Many US leftists are promoting Europe as a place of racial harmony and joy, where people are not racists and everybody runs through the fields happily singing kumbaya. Well that is a big fat lie.

Whatever ancestral ties the US might have with Europe, and although we see ourselves as a cultural entity, the so-called “West,” these are two very different places, both politically and socially.

There is no apartheid in Europe. On a state level, all are equal in the eyes of the law, and no discrimination is tolerated, let alone legislated. However, Europe is composed of national states, and the borders of those states also draw lines between ethnic, cultural and religious factions.

European history has always been contentious, with those factions always fighting among themselves, over differences that would probably go unnoticed in a multicultural nation like the States, or other New World countries. However, almost insurmountable differences were created, with suspicion, prejudice or even outright hatred surviving to this day. Serbs still can’t stand Croats, Ireland’s Protestants and Catholics are never too far from fighting, and Catalans will be offended if you call them Spanish.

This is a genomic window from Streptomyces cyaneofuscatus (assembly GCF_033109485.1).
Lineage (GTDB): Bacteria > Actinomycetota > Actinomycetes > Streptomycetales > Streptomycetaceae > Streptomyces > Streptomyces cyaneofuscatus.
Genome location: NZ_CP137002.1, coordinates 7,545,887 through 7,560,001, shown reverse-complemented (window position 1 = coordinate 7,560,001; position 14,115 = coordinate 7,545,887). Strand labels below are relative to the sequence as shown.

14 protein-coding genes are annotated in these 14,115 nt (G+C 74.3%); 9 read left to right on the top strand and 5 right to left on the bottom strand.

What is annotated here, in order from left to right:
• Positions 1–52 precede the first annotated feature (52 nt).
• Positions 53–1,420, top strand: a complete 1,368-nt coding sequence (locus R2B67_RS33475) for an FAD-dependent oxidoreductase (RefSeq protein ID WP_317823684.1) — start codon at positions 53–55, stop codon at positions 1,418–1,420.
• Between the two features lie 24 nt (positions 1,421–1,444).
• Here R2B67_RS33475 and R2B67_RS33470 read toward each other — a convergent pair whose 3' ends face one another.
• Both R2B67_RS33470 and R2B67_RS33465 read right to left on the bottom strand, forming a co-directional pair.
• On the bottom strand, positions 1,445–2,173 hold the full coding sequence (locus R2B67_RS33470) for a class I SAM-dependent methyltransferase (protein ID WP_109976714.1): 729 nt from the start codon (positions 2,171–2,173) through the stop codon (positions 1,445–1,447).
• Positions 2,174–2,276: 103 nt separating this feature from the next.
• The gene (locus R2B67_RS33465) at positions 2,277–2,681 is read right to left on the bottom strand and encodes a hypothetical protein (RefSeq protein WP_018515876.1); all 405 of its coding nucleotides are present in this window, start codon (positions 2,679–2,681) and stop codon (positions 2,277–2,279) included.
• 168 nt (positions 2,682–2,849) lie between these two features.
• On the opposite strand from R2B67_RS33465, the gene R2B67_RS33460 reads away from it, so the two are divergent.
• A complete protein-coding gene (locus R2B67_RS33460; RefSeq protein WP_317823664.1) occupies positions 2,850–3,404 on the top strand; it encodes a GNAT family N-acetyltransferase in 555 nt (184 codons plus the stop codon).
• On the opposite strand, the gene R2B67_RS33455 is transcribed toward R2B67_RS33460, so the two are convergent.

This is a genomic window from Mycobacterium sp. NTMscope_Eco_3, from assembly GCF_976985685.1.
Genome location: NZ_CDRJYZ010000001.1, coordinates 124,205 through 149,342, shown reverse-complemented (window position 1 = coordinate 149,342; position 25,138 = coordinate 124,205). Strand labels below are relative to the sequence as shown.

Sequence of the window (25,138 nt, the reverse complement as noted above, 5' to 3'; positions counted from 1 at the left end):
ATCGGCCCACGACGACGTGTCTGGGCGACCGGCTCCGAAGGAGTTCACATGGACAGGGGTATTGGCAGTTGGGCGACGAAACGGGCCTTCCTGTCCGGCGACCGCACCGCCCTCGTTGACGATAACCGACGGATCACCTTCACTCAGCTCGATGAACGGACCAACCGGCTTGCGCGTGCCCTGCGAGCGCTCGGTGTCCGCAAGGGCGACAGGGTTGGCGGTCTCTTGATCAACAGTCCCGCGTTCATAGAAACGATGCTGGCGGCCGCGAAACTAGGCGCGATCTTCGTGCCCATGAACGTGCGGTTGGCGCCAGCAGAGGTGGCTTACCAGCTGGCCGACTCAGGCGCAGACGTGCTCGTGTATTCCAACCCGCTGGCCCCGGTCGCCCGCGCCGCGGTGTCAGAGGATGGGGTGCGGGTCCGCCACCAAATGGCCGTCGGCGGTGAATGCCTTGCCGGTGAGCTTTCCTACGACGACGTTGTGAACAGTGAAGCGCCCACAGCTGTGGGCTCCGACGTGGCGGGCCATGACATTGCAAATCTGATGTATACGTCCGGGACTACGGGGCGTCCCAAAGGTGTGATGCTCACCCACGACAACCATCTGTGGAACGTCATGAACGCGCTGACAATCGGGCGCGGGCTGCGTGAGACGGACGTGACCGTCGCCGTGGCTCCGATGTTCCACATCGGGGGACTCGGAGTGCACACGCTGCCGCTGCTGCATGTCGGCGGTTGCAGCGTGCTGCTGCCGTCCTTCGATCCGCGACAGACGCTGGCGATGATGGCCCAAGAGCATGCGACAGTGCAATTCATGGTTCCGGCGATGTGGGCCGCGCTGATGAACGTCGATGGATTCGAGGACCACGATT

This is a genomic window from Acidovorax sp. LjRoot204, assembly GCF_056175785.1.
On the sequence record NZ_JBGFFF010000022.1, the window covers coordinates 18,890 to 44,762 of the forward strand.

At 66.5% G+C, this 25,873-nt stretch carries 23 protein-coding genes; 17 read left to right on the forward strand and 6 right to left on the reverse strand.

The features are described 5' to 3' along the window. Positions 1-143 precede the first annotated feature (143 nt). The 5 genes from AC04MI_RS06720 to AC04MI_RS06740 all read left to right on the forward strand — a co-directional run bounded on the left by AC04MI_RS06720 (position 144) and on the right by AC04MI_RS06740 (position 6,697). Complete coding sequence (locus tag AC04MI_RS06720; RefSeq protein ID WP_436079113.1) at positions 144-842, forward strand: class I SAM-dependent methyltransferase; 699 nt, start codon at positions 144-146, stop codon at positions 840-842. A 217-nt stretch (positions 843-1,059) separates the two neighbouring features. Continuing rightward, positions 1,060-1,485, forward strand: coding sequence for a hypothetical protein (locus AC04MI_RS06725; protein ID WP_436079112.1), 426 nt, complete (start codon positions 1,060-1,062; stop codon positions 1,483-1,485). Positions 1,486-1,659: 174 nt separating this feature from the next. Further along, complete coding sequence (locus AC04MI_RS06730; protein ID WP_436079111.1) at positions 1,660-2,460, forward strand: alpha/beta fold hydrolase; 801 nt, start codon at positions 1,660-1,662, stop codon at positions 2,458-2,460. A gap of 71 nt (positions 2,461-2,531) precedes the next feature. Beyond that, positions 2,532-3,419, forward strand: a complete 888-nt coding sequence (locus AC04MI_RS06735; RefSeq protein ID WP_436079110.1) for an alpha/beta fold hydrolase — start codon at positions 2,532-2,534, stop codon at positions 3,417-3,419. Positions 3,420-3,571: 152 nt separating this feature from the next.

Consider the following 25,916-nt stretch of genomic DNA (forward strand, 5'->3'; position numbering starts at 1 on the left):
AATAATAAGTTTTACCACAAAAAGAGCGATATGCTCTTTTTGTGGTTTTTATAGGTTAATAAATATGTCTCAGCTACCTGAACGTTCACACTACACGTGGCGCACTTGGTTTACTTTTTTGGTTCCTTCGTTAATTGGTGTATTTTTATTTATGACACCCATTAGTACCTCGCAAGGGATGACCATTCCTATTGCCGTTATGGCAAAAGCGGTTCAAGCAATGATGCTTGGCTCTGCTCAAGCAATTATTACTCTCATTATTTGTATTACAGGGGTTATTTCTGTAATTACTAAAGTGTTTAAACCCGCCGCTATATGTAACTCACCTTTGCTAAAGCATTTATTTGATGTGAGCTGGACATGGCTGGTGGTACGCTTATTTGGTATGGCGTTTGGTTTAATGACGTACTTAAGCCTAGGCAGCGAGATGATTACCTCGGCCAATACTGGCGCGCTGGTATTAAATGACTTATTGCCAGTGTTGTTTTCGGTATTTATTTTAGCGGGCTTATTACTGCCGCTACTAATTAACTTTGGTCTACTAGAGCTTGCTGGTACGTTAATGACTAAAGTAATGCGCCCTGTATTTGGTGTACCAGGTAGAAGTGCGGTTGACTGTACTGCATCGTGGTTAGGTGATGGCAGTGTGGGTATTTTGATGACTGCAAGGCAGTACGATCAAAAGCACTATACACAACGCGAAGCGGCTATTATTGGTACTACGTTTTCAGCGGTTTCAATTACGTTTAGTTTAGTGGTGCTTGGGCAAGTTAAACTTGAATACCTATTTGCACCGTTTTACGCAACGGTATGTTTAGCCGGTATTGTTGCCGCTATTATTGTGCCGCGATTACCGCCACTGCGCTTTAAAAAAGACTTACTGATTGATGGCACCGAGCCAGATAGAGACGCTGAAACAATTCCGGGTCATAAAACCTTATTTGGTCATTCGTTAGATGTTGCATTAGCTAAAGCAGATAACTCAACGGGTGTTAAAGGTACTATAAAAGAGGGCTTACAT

Moreover, Europe has always been predominantly white; with shades from Scandinavian blonde to Mediterranean. Those shades, are also an excuse for conflict and animosity from time to time.

In this context of closely consolidated ethnic states, where every nuance of religion, color and historical background is enclosed by its very own border, you can only imagine what happened with migration, moreso, migration from other continents.

With countries so homogeneously structured, it was all the more difficult for the newcomers to become integrated – with any and all differences even more pronounced. To be a national of this and that land came with certain preconditions. It was not enough to believe in the “German way” to consider yourself German. To be Greek, you must be an Orthodox Christian. The same to serve in the Greek Army, as recently as in 2006, you were required to be  Orthodox. As such, foreigners would remain foreigners.

What this lead to, of course, was ghettoization, isolated minorities, substandard living conditions, mutual resentment, fear and prejudice. The same distrust that was once reserved for the neighboring clan, now targeted newcomers from Africa and Asia.